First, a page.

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Durangoans demand more Superfund involvement

With Silverton still debating, downstream users call for listing
Lauren Pagel with Earthworks talks to about 100 people who gathered at the Powerhouse Science Center on Wednesday night to hear a Gold King Mine spill review by San Juan Citizens Alliance.

Nearly six months after the Gold King mine blowout, and with Silverton still in limbo over Superfund, a sense that downstream communities should take a larger role in negotiations regarding the Environmental Protection Agency’s hazardous cleanup program is growing.

At the San Juan Citizens Alliance’s quarterly meeting Wednesday, several Durango and La Plata County residents urged local officials to take the reigns in pursuing a Superfund designation in time to make the EPA’s March listing.

“San Juan County’s concerns are speculative,” said La Plata County resident Frank Lockwood. “Our concerns are not speculative. Ours are real. We’ve defined them economically, and I think our government officials should move forward.”

On Monday, the Durango City Council did just that. Councilor Dick White, in attendance, said the board sent a letter three days ago directing Gov. John Hickenlooper to request a Superfund listing.

La Plata County Commissioner Gwen Lachelt said a resolution was passed in support of Superfund status, though county commissioners have not yet made a decision whether to formally send a letter to the governor.

“We’ve made the point, I think very clearly that La Plata County was more impacted by the spill than Silverton and San Juan County,” Lachelt told the audience. “Because of that, I think Superfund, the EPA and the state really need to expand their definition of affected communities when they consider who they go to to seek Superfund status.”

The contention comes from a January meeting when Silverton town trustees and San Juan County commissioners decided to cancel a vote whether to pursue a Superfund designation to address the draining mine district north of town, responsible for degrading water quality in the Animas River.

Officials downstream were concerned the chance was missed to be included on the EPA’s March review session of polluting sites. The federal agency’s other consideration period is in September. And while the EPA is still figuring out whether it can grant an extension, for some members of the crowd estimated over 100 people, any further delay toward cleanup is a step in the wrong direction.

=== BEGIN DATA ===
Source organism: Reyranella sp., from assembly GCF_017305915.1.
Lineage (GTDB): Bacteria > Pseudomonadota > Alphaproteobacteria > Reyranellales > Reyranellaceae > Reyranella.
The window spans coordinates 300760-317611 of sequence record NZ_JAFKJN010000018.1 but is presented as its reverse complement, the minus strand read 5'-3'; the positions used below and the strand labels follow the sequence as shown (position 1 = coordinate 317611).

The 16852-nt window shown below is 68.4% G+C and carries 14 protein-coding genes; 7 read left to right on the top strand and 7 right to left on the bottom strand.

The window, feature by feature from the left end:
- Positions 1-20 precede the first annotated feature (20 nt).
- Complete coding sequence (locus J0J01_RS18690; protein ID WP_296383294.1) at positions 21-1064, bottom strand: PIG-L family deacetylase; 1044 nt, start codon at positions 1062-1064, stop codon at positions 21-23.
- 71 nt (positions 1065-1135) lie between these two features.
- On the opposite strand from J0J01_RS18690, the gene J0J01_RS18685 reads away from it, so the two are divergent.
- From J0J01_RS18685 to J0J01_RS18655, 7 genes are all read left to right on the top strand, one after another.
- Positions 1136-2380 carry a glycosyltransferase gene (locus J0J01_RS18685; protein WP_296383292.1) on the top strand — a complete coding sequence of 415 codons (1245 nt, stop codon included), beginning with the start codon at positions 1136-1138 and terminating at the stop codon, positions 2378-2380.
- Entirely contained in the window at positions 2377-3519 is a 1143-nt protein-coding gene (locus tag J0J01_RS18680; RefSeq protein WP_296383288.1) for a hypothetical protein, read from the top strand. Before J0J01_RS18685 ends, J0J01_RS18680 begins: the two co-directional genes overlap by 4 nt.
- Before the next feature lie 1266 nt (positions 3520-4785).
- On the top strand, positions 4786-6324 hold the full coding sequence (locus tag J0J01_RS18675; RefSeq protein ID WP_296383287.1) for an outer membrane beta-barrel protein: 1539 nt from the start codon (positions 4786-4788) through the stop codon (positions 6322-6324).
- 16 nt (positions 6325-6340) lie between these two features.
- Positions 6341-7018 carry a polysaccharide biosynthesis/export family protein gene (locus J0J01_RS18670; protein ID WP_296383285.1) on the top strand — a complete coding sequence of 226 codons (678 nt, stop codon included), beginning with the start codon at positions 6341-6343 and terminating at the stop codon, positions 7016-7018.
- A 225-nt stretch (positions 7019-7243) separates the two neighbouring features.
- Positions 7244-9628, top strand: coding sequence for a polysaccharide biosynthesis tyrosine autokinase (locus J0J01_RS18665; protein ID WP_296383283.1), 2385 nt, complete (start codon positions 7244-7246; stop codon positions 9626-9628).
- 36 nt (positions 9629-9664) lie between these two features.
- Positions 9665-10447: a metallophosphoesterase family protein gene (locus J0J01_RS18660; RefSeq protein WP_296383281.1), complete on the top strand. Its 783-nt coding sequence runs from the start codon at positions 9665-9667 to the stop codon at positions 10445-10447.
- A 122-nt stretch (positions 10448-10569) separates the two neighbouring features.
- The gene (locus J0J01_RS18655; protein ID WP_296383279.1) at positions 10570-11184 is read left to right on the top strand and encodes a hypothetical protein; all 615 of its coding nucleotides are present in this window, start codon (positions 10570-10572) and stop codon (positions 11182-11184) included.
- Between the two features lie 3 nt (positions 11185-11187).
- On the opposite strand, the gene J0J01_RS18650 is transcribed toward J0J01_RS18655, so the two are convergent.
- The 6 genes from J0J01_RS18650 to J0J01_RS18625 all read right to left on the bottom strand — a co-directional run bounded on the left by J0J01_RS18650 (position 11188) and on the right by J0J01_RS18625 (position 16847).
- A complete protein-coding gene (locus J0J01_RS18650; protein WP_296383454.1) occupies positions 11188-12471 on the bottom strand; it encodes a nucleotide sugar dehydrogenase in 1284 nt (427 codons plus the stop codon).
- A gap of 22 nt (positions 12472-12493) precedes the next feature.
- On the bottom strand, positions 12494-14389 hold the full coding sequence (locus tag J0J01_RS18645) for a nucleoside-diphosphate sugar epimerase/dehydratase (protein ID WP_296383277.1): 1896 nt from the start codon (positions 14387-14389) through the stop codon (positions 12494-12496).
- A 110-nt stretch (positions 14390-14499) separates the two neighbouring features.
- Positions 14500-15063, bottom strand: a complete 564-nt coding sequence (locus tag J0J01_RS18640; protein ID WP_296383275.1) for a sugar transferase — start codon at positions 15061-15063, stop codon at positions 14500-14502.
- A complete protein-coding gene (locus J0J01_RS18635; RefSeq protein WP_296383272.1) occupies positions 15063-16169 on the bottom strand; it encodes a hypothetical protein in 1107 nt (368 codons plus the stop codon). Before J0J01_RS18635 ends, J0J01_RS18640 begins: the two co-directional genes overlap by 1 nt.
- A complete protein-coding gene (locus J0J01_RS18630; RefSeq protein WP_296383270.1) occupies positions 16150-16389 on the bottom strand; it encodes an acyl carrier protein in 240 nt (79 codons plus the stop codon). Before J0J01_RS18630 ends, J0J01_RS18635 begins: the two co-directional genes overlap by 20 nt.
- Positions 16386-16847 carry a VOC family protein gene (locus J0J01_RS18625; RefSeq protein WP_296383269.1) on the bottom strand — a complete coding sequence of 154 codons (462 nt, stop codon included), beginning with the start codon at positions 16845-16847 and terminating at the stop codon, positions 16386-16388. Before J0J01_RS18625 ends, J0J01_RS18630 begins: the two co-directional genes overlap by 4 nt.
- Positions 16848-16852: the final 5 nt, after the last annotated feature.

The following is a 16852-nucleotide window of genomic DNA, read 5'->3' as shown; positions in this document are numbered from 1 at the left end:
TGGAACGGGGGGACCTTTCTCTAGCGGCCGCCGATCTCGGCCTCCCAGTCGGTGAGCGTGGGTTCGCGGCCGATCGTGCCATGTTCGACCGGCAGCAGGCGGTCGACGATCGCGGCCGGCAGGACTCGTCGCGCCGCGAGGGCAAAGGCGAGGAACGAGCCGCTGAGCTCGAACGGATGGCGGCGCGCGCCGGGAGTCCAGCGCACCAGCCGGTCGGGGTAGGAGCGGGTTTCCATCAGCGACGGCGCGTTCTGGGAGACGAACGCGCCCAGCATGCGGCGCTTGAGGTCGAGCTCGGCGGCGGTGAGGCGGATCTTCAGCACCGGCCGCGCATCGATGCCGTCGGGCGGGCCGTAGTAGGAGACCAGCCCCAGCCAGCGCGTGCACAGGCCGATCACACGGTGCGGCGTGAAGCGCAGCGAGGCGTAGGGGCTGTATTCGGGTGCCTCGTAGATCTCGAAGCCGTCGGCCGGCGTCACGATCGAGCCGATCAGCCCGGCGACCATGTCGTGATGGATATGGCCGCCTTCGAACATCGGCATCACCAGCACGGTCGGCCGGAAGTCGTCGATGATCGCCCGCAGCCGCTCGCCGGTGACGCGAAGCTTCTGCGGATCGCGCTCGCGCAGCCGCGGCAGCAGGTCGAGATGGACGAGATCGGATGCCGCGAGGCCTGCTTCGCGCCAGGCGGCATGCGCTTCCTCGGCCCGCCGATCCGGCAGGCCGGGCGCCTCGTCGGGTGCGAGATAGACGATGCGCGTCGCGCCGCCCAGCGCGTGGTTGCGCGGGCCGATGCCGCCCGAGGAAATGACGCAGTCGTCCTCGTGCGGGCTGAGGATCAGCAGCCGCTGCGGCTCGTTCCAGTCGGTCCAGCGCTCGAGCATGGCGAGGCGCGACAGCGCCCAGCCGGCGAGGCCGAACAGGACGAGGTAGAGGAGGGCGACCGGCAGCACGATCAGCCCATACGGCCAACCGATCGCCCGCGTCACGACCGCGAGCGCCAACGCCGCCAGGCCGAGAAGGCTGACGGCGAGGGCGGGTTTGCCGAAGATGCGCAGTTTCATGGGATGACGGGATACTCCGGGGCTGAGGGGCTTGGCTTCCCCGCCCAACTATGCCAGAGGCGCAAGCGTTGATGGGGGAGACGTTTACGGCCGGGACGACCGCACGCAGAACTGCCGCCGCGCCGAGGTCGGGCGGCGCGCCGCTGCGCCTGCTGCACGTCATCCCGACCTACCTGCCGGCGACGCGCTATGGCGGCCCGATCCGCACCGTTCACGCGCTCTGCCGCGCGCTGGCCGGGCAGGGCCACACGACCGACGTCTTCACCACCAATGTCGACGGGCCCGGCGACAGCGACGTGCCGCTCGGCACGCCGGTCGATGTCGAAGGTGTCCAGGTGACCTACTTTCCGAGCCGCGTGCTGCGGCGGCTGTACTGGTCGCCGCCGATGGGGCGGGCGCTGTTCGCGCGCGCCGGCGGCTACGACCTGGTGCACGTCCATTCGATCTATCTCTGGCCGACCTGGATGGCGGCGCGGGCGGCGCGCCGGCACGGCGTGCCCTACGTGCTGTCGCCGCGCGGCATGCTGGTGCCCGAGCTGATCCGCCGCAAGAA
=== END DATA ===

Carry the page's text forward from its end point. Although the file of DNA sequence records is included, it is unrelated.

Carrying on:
“We use the water for irrigation, so we have a personal stake in this,” said Clint Kearns, who lives in Hermosa. “We rely on the water as much or more as they do. So it would be really useful for Durango and La Plata County to take the lead.”

Kearns questioned whether Silverton and San Juan County’s list of demands were a “poison pill” to put off Superfund status, a program the community has strongly opposed for more than 20 years, citing concerns over a perceived stigma the designation would bring to a town dependent on a delicate tourism economy.

Three main points have emerged as a roadblock to federal intervention on the mines loading heavy metals into the Animas basin: the boundaries of the Superfund, reimbursements for costs associated to the blowout and an assurance local entities will have a seat at the table in future decision-making.

In Silverton’s defense, John Whitney, a spokesman for U.S. Sen. Michael Bennet, D-Colorado, said the community to the north’s concerns are not unreasonable, and despite the delay, he believes an agreement can be reached by next week.

“I think there’s going to be success,” Whitney said. “I understand the desire for Superfund here and downriver, and I believe the conclusion many people reached in Silverton was that it is the best option.”

Dan Olson, executive director of the San Juan Citizens Alliance, said for the past 20 years, discussions over how to address the inactive mines have been focused on communities closer to the headwaters of the Animas. But since the plume of orange acid mine drainage was released, more involvement downstream is not only justified, it’s essential.

“I think what happened in the Gold King spill, everyone in the watershed realized we are all at risk,” Olson said. “Therefore, we should all have a say how these sites get cleaned up.”

As the communities of the Animas and San Juan rivers become more active in the health of its waterways, Lauren Pagel, an Earthworks policy team member, said she hopes the same can be said across the country, where an estimated 40 percent of rivers are affected by acid mine drainage.

“It’s taken an issue not many folks understood, and made acid mine drainage a household term,” Pagel said, joking. “But it has created an interest we haven’t had in a long time.”

Durango Mayor Dean Brookie is meeting with Hickenlooper on Friday, and it’s unclear how Durango’s letter requesting Superfund status will influence the governor, and the cleanup process. The EPA told The Durango Herald on Tuesday the agency is still discussing whether it can grant Silverton an extension.


Feb 4, 2016
Waiting for Superfund
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